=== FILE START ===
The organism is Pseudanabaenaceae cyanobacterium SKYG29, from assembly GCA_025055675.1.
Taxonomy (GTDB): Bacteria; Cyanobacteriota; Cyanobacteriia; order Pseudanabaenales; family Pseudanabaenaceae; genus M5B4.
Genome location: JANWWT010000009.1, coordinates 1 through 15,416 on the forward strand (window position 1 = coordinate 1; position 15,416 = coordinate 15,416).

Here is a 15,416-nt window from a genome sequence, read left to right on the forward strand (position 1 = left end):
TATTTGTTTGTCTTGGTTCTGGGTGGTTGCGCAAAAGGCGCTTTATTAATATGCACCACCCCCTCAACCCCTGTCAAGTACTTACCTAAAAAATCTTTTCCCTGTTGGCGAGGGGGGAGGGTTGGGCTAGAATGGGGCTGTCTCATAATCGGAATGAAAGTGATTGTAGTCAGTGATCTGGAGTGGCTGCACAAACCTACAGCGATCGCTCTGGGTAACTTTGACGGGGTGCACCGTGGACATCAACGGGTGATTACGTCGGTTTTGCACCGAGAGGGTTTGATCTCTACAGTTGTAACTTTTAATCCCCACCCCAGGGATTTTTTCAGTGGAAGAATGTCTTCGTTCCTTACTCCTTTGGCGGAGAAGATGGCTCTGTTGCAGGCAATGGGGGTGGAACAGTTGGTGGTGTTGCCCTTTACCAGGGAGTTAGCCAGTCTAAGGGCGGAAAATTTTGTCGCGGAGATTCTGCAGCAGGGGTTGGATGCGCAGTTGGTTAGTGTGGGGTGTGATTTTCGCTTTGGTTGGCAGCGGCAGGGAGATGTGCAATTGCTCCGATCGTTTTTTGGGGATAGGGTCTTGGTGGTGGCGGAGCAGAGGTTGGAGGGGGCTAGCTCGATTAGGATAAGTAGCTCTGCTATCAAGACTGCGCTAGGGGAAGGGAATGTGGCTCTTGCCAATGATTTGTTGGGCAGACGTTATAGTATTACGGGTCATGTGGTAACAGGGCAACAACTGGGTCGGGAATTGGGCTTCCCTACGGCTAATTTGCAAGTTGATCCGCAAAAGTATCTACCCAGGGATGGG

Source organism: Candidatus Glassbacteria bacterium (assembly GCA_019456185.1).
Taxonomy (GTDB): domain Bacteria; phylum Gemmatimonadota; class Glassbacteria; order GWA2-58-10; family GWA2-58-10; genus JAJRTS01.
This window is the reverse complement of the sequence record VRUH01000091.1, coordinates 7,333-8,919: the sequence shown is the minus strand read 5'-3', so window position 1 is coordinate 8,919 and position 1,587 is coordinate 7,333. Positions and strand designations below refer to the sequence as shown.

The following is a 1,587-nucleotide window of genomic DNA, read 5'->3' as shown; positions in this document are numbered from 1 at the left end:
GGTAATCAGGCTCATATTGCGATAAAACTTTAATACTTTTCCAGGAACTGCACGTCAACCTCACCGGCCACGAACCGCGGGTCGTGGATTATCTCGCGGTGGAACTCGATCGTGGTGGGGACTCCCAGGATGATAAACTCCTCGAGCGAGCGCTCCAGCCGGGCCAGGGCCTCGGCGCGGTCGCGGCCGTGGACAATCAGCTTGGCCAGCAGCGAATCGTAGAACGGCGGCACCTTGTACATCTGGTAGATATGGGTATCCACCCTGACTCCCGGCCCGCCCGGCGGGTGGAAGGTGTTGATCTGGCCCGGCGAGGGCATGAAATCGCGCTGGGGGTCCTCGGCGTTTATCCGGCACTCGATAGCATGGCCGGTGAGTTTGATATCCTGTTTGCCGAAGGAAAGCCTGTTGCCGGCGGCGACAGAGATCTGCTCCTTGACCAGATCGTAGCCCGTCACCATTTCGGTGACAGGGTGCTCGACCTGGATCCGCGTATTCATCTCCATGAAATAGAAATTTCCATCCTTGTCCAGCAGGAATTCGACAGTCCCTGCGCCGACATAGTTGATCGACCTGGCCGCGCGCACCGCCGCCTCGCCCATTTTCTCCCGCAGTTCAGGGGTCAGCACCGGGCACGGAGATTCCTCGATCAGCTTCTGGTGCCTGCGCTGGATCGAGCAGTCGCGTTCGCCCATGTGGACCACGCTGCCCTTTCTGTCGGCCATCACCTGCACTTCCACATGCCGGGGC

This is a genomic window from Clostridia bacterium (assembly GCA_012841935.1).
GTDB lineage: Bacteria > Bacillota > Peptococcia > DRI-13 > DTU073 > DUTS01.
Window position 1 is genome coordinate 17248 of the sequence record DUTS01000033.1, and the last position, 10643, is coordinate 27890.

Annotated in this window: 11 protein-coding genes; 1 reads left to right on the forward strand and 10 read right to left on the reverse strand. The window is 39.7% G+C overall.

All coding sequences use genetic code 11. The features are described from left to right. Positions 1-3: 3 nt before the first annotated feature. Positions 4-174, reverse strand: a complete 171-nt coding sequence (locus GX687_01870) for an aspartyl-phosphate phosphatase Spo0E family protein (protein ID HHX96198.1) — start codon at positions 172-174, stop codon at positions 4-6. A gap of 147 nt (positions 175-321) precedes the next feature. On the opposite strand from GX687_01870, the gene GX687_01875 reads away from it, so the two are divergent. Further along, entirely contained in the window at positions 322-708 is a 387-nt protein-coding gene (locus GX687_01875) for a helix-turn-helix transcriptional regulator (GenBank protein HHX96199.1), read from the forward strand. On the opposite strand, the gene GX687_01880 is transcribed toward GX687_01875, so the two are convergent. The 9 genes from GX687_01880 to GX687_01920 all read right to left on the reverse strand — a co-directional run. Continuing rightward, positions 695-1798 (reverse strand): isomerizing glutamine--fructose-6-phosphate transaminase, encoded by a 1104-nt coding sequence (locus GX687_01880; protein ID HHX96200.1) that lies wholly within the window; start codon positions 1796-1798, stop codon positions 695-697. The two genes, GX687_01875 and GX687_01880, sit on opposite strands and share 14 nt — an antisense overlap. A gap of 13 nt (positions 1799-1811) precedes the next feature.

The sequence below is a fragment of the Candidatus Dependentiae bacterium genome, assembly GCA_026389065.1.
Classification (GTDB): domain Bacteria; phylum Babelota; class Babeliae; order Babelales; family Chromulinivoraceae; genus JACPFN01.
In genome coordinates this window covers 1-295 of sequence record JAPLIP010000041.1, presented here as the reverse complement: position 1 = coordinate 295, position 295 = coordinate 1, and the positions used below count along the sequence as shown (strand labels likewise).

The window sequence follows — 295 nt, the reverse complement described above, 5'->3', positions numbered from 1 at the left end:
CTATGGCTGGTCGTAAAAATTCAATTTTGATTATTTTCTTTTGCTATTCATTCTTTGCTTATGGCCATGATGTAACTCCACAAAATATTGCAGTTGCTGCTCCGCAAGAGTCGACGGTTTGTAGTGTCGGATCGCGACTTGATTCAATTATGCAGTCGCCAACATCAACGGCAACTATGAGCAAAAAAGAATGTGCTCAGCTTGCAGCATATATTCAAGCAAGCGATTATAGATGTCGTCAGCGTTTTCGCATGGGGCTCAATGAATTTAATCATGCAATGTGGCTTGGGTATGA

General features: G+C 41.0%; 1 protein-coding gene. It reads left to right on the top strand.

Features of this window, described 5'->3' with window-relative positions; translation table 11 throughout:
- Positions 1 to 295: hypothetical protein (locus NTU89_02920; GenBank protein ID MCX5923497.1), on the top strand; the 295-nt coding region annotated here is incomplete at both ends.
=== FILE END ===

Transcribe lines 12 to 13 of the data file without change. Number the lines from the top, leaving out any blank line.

GTDB lineage: Bacteria > Bacillota > Peptococcia > DRI-13 > DTU073 > DUTS01.
Window position 1 is genome coordinate 17248 of the sequence record DUTS01000033.1, and the last position, 10643, is coordinate 27890.